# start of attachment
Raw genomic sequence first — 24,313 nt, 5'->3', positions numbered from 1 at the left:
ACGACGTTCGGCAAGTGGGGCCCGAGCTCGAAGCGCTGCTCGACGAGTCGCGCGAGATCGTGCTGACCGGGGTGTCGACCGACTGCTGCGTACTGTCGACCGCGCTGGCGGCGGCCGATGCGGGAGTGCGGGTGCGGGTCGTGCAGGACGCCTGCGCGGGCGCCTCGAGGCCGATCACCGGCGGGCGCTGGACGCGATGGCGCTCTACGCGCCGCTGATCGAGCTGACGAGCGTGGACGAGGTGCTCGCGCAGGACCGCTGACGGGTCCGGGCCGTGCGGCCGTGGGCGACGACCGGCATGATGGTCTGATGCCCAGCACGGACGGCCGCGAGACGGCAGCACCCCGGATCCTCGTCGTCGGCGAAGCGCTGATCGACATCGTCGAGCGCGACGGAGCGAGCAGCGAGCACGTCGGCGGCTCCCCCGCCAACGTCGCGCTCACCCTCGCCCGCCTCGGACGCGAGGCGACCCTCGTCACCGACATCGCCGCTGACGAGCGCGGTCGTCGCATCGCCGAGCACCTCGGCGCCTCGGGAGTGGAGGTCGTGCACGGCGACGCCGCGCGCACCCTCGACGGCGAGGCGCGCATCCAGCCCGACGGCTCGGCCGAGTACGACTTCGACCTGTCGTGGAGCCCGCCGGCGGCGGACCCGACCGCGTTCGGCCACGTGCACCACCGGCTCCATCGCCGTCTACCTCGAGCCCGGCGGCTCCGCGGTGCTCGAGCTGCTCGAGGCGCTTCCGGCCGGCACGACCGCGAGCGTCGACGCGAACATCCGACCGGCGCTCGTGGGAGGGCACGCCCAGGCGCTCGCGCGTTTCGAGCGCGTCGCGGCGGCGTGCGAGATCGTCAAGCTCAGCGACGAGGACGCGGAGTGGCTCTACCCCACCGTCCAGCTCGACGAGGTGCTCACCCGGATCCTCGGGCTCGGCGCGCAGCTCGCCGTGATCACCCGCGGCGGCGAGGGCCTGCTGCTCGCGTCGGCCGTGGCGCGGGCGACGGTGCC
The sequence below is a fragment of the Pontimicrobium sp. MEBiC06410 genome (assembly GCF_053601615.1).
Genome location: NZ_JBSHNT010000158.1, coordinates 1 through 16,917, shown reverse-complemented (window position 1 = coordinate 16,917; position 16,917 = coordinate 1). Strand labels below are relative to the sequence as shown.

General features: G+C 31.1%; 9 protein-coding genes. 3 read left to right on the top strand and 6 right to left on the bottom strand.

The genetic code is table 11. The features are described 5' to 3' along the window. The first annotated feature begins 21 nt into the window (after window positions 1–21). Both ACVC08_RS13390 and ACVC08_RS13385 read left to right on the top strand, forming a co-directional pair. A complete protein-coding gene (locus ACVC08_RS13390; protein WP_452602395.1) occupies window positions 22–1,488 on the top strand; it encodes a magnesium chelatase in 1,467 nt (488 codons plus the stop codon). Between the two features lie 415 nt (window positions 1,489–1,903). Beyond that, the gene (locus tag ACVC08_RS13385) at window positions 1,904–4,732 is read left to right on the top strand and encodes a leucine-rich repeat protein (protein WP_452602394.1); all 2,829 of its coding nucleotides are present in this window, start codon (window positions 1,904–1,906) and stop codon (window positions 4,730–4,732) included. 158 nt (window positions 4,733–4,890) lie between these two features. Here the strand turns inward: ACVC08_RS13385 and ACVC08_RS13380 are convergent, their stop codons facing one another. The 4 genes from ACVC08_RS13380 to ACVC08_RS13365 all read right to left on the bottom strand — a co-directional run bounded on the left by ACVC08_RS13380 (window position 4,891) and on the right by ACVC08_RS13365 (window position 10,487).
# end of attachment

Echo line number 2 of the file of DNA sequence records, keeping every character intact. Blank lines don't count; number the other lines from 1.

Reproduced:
ACGACGTTCGGCAAGTGGGGCCCGAGCTCGAAGCGCTGCTCGACGAGTCGCGCGAGATCGTGCTGACCGGGGTGTCGACCGACTGCTGCGTACTGTCGACCGCGCTGGCGGCGGCCGATGCGGGAGTGCGGGTGCGGGTCGTGCAGGACGCCTGCGCGGGCGCCTCGAGGCCGATCACCGGCGGGCGCTGGACGCGATGGCGCTCTACGCGCCGCTGATCGAGCTGACGAGCGTGGACGAGGTGCTCGCGCAGGACCGCTGACGGGTCCGGGCCGTGCGGCCGTGGGCGACGACCGGCATGATGGTCTGATGCCCAGCACGGACGGCCGCGAGACGGCAGCACCCCGGATCCTCGTCGTCGGCGAAGCGCTGATCGACATCGTCGAGCGCGACGGAGCGAGCAGCGAGCACGTCGGCGGCTCCCCCGCCAACGTCGCGCTCACCCTCGCCCGCCTCGGACGCGAGGCGACCCTCGTCACCGACATCGCCGCTGACGAGCGCGGTCGTCGCATCGCCGAGCACCTCGGCGCCTCGGGAGTGGAGGTCGTGCACGGCGACGCCGCGCGCACCCTCGACGGCGAGGCGCGCATCCAGCCCGACGGCTCGGCCGAGTACGACTTCGACCTGTCGTGGAGCCCGCCGGCGGCGGACCCGACCGCGTTCGGCCACGTGCACCACCGGCTCCATCGCCGTCTACCTCGAGCCCGGCGGCTCCGCGGTGCTCGAGCTGCTCGAGGCGCTTCCGGCCGGCACGACCGCGAGCGTCGACGCGAACATCCGACCGGCGCTCGTGGGAGGGCACGCCCAGGCGCTCGCGCGTTTCGAGCGCGTCGCGGCGGCGTGCGAGATCGTCAAGCTCAGCGACGAGGACGCGGAGTGGCTCTACCCCACCGTCCAGCTCGACGAGGTGCTCACCCGGATCCTCGGGCTCGGCGCGCAGCTCGCCGTGATCACCCGCGGCGGCGAGGGCCTGCTGCTCGCGTCGGCCGTGGCGCGGGCGACGGTGCC